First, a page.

LAS VEGAS (KLAS) — Bringing the Super Bowl to Las Vegas is a monumental task, but Sam Joffray says he feels like a kid in a candy store as he sets about the task.
Anyone with $55 million to spend in Las Vegas might feel the same way. That’s how much Las Vegas committed in the bid that brought the game here.
Joffray, president and CEO of the Las Vegas Super Bowl Host Committee, has done the job 10 times already for New Orleans, and he’s been involved in the past 25 events. He joined the Las Vegas effort at the request of the Las Vegas Convention and Visitors Authority (LVCVA). He compares the effort to putting on a major convention or trade show. Last year’s NFL Draft and this year’s Pro Bowl have provided a glimpse at some of the things in store.
One thing is certain: Las Vegas knows how to put on an event of this scale. And everyone will want to be here. Joffray noted that the usual block of 23,000 hotel rooms might expand — the usual stakeholders just seem to have a few more people who need to be in Las Vegas for this one.
But work is just starting as 11 committees start to identify who they will be working with in the community to make Super Bowl LVIII an event fans will remember for a long time. Mark the date: Feb. 11, 2024, at Allegiant Stadium.
You’ll see the faces of the Executive Committee out in front — people like Raiders President Sandra Douglass Morgan and LVCVA CEO/President Steve Hill — but the work will come from businesses and volunteers that are selected by the committee. Joffray’s core team of 14 staffers and 44 interns from UNLV will work with the 300 volunteers that will serve on various committees, meeting monthly.
The Business Connect program will line up more than 200 partners for the goods and services needed to produce the event. From catering and transportation to things like generators, fencing and flowers, the NFL is buying:
Cable Wire Contractors
Catering, Food & Beverage
Event Décor & Furniture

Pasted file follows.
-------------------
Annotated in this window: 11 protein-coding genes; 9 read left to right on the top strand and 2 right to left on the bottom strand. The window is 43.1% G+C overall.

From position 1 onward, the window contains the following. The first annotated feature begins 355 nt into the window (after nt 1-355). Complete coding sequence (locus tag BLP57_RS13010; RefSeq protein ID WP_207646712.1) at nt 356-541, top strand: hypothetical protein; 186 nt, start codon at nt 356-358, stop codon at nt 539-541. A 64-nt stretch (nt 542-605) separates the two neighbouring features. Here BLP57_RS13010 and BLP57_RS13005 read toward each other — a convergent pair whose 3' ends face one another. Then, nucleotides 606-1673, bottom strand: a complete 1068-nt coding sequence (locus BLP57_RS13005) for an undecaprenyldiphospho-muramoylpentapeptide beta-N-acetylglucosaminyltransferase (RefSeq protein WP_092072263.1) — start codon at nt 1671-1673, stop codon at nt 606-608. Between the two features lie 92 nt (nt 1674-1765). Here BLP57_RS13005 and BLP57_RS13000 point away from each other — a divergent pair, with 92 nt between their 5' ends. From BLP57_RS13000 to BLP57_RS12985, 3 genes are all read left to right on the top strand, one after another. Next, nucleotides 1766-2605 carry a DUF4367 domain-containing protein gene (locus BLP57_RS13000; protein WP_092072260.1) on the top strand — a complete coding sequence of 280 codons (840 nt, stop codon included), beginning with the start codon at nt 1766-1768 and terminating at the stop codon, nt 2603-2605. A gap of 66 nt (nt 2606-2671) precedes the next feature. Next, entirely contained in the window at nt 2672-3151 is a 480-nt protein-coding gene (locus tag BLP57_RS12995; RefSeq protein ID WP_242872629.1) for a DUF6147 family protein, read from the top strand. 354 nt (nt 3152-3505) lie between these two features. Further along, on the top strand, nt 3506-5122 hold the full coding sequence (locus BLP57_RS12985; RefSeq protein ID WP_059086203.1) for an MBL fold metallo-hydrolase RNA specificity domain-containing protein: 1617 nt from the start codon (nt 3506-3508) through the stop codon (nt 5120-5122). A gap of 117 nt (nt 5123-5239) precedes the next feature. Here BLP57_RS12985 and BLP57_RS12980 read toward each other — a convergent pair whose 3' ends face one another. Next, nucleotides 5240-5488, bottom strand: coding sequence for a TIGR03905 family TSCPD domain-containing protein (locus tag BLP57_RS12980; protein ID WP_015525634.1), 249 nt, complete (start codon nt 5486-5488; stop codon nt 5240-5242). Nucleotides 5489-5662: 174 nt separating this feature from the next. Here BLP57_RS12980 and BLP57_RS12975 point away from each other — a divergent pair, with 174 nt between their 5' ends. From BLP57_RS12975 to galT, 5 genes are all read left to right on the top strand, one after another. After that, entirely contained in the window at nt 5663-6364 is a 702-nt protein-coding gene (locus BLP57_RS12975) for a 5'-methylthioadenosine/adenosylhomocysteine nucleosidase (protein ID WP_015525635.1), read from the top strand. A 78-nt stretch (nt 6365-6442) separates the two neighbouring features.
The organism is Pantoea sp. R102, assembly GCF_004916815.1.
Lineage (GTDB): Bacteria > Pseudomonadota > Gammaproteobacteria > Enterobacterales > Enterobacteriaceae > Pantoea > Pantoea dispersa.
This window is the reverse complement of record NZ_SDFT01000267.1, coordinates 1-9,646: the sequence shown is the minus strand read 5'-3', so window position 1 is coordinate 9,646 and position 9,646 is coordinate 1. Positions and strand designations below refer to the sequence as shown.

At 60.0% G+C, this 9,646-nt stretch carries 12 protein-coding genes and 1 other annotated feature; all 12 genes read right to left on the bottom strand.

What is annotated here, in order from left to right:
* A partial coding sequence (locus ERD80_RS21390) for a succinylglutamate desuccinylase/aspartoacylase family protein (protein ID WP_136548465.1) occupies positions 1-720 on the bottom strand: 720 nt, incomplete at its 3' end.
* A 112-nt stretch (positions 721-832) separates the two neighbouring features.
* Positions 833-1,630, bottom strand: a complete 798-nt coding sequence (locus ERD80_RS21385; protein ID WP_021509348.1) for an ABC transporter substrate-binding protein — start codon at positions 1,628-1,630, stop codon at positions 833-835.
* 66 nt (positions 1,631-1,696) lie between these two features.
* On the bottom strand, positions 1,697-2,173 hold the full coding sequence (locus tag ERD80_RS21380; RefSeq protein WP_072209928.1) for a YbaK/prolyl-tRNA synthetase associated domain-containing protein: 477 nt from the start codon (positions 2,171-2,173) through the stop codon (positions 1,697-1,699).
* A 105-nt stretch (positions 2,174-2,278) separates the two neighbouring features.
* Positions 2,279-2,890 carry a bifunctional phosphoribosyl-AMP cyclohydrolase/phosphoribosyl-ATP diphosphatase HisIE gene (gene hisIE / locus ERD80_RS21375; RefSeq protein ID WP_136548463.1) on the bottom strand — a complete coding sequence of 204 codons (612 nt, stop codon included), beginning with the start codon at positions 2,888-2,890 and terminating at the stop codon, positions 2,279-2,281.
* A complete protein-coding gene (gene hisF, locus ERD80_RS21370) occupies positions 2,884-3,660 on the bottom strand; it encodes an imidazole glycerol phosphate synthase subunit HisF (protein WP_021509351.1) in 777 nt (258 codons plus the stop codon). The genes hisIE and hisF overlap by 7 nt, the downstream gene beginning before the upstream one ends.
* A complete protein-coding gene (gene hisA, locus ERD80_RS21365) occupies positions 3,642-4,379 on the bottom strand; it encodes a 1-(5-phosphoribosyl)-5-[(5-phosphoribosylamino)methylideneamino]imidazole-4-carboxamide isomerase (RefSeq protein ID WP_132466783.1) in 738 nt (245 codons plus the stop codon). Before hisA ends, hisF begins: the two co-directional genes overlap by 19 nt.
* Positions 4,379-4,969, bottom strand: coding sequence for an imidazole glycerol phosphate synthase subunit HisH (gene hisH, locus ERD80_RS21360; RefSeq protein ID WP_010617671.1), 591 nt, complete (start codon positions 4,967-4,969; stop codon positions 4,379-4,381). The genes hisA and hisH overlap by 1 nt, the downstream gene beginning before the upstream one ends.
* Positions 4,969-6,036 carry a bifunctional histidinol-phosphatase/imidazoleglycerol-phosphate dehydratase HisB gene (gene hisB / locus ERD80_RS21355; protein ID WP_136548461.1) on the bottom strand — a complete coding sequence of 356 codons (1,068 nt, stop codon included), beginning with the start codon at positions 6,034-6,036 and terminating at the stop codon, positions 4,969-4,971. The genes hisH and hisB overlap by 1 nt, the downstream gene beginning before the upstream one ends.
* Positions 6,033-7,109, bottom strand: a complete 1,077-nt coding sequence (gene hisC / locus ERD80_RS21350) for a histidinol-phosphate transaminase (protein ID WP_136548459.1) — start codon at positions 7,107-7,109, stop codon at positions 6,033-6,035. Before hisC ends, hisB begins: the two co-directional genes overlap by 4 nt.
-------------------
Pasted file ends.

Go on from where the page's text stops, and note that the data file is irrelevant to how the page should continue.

Large Format Signage
Transportation – Motor Coaches
The NFL is seeking out businesses owned by minorities, women, disabled, LGBTQ+ and veterans.
Community involvement bring an investment of “at least $4 million and thousands of hours of sweat equity,” according to materials released to the media.
“In addition, each year the NFL seeks to improve the surrounding communities of the Super
Bowl Host City through the Super Bowl Legacy Grant Program, by giving an annual $1 million
contribution from the NFL Foundation,” the Host Committee website said.
A grant application process will be in place to connect with community organizations.
The range of events in the community will touch on the environment, homelessness, youth programs, food insecurity, veterans/military and human trafficking. Las Vegas saw a glimpse of this during the draft and the Pro Bowl, but the Super Bowl will take it to a new level.
About 9,000 volunteers will work on the project, Joffray said. They will staff charitable events, hospitality events and more.
The first events will probably come in the summer and fall. During the Pro Bowl, the NFL put on a tree planting event at the Clark County Wetlands Park and an event for kids at the Boys & Girls Club in Henderson, among other events.
Joffray said the committee is aware of the traffic situation with Tropicana Avenue near the stadium, and committee members have already begun talking about it.
During Super Bowl XLVII between the Baltimore Ravens and the San Francisco 49ers — Joffray’s last experience leading the committee in New Orleans — “We wanted the message out there that the Super Bowl should be in New Orleans every year,” he said.
And what will be the message in Las Vegas?
“As our first Super Bowl in Las Vegas, and not our last, the stakes could not be higher,” Joffray said. On Monday, Feb. 12, he hopes to hear from the host city: “That was awesome. How fast can we get the Super Bowl to come back to Las Vegas?”